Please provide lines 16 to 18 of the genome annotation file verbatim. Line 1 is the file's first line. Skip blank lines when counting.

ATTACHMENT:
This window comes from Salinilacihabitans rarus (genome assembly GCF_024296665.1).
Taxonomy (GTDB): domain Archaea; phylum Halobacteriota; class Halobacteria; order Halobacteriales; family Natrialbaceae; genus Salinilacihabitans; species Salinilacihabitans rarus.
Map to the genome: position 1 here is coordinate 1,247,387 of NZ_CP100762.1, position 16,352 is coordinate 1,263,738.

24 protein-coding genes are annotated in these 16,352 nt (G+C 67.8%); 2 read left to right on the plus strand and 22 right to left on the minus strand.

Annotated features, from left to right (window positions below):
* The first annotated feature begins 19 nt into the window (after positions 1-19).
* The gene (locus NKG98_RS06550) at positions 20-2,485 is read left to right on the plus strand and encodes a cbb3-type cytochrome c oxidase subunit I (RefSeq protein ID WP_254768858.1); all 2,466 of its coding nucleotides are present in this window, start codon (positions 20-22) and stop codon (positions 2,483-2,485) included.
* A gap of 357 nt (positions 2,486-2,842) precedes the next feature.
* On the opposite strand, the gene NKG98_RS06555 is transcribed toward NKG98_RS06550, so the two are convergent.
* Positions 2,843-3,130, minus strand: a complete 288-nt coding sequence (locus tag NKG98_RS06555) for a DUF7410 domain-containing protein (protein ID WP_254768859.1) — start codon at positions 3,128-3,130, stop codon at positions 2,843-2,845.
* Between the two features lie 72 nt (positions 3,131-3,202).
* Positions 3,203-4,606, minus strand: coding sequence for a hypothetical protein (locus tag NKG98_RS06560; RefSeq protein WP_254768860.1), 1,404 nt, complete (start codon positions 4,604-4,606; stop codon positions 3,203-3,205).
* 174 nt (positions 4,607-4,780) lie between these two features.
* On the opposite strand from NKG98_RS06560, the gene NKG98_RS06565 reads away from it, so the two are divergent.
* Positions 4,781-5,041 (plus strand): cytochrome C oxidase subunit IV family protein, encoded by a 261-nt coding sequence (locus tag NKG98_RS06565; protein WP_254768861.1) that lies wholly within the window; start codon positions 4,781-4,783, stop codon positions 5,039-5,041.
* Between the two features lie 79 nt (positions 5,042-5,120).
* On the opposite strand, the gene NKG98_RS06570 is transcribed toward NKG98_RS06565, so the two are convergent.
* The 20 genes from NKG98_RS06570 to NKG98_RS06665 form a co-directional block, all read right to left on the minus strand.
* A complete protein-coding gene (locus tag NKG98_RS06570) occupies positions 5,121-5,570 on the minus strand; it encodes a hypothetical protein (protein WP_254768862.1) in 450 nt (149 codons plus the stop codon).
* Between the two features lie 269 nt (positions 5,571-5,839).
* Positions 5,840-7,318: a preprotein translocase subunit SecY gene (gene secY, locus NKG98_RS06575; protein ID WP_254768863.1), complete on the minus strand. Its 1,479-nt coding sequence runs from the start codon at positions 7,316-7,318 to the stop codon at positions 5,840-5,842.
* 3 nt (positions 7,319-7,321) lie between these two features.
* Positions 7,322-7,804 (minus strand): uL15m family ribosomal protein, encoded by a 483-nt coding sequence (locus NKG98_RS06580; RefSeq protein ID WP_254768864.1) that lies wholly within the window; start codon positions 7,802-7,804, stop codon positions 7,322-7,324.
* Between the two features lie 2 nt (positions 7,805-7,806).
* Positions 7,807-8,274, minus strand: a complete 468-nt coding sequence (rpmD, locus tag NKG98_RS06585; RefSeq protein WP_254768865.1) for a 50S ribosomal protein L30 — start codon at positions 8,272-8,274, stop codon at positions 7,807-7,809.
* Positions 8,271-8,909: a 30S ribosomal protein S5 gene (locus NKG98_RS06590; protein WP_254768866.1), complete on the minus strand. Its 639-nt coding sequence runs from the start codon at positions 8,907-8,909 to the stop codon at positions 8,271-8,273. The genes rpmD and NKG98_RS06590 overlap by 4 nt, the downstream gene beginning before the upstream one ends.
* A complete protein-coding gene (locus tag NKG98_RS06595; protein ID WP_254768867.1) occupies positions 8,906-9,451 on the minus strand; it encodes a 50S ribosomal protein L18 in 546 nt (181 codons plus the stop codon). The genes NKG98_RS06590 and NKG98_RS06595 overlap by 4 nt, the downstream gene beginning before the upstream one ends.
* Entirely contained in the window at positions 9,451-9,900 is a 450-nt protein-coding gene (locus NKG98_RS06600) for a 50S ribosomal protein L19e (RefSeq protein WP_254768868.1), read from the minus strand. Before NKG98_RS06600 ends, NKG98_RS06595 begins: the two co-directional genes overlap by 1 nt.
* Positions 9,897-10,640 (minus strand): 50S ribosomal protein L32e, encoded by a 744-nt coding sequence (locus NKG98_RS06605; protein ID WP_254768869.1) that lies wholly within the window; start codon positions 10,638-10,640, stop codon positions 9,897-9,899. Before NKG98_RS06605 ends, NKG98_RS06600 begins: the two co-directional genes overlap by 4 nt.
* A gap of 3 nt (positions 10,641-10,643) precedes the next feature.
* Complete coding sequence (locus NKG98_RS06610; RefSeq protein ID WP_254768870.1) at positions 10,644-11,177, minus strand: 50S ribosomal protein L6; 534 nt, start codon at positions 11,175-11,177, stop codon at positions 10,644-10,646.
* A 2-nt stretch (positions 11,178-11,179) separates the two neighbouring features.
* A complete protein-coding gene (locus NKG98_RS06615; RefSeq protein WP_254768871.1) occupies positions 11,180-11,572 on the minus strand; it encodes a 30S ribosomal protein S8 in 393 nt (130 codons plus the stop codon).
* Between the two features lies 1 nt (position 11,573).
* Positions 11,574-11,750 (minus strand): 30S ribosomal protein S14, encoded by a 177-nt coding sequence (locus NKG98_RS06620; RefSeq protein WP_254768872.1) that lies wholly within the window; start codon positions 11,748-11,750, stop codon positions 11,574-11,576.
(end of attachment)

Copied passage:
* Between the two features lie 79 nt (positions 5,042-5,120).
* On the opposite strand, the gene NKG98_RS06570 is transcribed toward NKG98_RS06565, so the two are convergent.
* The 20 genes from NKG98_RS06570 to NKG98_RS06665 form a co-directional block, all read right to left on the minus strand.